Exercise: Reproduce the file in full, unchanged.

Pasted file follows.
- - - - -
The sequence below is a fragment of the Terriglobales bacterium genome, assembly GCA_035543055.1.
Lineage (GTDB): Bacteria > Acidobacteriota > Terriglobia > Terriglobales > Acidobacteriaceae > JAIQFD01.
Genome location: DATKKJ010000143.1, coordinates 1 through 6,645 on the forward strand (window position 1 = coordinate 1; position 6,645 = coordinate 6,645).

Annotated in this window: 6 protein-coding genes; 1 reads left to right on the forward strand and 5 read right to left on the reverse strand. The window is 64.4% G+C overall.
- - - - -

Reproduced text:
The sequence below is a fragment of the Terriglobales bacterium genome, assembly GCA_035543055.1.
Lineage (GTDB): Bacteria > Acidobacteriota > Terriglobia > Terriglobales > Acidobacteriaceae > JAIQFD01.
Genome location: DATKKJ010000143.1, coordinates 1 through 6,645 on the forward strand (window position 1 = coordinate 1; position 6,645 = coordinate 6,645).

Annotated in this window: 6 protein-coding genes; 1 reads left to right on the forward strand and 5 read right to left on the reverse strand. The window is 64.4% G+C overall.